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I know this is going to sound like a dumb question but is there a way to test a power cable?

Background: I was having issues with my 3D printer. I brought it over to a friends place and it worked fine using a 14 AWG. The power cable I was using that was causing troubles was 18 AWG. So I brought it home and replaced it with the 14 AWG power cable and it worked fine. The power cables themselves are regular PC power cables. The power cable is plugged into an APC surge protector. Some variables are -

  • Maybe the power supply for the printer needs a 14 AWG cable?
  • Maybe the cable was just went bad and it can still use an 18 AWG?

I would like to know if it is possible to (safely) test a power cable to determine if there is a fault or was made with cheap materials?

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  1. Use a multimeter to test for continuity from the plug end to the line socket end.
  2. Test the cable on another appliance. Flex the lead and see if the appliance switches off. Pay particular attention to where the lead enters the plug or line socket as this is a common point of failure due to flexing.
  3. Apply a known current of several amps through each wire of the cable in turn and measure the voltage drop along the conductor carrying the current. Calculate the resistance from \$ R = \frac V I \$. Compare this with the value calculated on one of the many web voltage drop calculators. Compare the readings from the L, N and E conductors. Is one higher than the other?
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With the cable completely disconnected from power, you can perform a continuity test. Use your multimeter to check that each of the three wires from one end to the other are conducting properly. Physically moving/wiggling the cable (especially near the ends where the molded plug and socket are attached to the cable) may result in an intermittent connection which would indicate a bad cable.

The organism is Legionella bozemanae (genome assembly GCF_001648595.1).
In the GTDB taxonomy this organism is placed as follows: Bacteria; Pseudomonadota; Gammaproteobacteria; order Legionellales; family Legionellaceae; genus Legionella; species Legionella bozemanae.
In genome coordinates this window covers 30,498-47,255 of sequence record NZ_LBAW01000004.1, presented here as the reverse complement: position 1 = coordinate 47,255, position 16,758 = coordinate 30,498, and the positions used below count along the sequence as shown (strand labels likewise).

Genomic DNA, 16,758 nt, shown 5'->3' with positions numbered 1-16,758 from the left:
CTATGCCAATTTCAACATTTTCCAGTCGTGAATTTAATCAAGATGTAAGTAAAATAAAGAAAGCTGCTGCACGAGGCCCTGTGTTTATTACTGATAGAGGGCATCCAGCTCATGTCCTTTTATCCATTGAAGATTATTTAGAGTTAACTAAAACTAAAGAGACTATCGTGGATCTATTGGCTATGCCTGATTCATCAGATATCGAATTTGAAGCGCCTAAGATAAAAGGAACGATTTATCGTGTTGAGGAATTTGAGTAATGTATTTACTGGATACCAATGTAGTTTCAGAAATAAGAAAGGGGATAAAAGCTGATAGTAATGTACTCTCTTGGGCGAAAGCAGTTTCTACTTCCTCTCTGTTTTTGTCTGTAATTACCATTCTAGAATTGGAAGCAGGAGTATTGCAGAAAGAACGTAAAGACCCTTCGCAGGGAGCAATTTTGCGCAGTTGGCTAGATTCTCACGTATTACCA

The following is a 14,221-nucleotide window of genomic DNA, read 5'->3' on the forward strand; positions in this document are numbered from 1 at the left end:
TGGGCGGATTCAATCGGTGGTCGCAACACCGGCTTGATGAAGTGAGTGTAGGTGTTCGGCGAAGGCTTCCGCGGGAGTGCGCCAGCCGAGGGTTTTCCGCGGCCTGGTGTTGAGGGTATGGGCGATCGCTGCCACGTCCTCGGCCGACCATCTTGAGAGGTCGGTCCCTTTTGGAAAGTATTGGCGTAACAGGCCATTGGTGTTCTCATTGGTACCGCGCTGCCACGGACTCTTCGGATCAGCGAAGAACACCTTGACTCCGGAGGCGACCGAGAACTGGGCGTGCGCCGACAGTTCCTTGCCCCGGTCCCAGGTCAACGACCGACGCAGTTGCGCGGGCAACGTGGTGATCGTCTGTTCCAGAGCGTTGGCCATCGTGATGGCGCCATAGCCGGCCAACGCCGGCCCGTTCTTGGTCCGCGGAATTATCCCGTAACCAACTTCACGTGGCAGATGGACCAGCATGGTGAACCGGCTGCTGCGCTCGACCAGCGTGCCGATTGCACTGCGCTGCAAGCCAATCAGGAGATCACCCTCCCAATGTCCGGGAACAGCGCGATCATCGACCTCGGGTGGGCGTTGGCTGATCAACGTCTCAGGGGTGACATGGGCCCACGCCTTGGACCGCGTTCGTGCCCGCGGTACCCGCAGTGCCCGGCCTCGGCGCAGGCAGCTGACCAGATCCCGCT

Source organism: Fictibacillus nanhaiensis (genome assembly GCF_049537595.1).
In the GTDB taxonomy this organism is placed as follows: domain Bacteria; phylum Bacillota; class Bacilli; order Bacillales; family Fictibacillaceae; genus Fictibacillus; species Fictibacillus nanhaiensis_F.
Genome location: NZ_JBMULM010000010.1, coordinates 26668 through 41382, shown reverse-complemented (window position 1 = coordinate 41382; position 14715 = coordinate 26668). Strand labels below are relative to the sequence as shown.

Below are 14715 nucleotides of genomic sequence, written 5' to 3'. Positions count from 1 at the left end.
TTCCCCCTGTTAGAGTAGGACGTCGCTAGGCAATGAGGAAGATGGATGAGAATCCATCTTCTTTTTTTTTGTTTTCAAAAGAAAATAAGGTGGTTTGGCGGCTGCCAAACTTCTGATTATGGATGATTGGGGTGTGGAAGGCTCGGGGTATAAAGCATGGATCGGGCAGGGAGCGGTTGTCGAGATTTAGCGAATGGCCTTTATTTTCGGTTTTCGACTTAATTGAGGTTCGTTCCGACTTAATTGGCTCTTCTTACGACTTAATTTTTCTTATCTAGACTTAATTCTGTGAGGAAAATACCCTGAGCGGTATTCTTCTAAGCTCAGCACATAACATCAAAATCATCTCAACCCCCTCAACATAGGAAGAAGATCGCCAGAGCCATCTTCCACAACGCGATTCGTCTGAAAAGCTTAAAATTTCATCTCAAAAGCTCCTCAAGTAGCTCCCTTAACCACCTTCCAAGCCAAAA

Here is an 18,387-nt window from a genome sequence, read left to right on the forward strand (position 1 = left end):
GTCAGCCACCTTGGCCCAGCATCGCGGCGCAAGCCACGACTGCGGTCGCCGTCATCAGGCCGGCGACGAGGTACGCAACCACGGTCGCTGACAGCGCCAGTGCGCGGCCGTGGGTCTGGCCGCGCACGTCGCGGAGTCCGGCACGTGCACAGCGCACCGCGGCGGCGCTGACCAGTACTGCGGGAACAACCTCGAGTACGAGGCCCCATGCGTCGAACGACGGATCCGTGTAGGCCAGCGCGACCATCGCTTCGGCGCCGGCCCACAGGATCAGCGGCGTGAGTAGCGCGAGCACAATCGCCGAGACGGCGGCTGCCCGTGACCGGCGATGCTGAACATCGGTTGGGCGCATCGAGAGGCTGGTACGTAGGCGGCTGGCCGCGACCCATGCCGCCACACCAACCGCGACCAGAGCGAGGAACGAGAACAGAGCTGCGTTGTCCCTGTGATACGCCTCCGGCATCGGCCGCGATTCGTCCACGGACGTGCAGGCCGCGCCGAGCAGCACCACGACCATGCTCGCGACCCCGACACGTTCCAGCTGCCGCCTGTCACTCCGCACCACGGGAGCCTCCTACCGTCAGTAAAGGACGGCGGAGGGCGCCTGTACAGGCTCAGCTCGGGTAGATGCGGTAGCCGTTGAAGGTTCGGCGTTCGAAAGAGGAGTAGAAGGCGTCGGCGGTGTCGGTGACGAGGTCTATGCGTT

The difference in current rating between 18 and 14 AWG is about double. For example, according to this table at a power cord manufacturer site, 18 can safely carry 10 amps while 14 AWG can carry 18*. Unless your device was pulling more current than the cable is rated for, the gauge shouldn't be a concern. (You would have noticed the cable getting warm or hot if that were the case.)

* These charts are based on some amount of allowed temperature rise and can vary based on application and local electrical codes.

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  • \$\begingroup\$ I think the currrent ratings you mention are extremely conservative. In North America, 14 AWG is rated at 15 amps for house wiring, and I have a AWG16 extension cord rated for 13 amps. \$\endgroup\$ Aug 31, 2020 at 18:50
  • \$\begingroup\$ @PeterBennett You're absolutely right. I'll exchange the chart and figures for more common values. \$\endgroup\$
    – JYelton
    Aug 31, 2020 at 19:49

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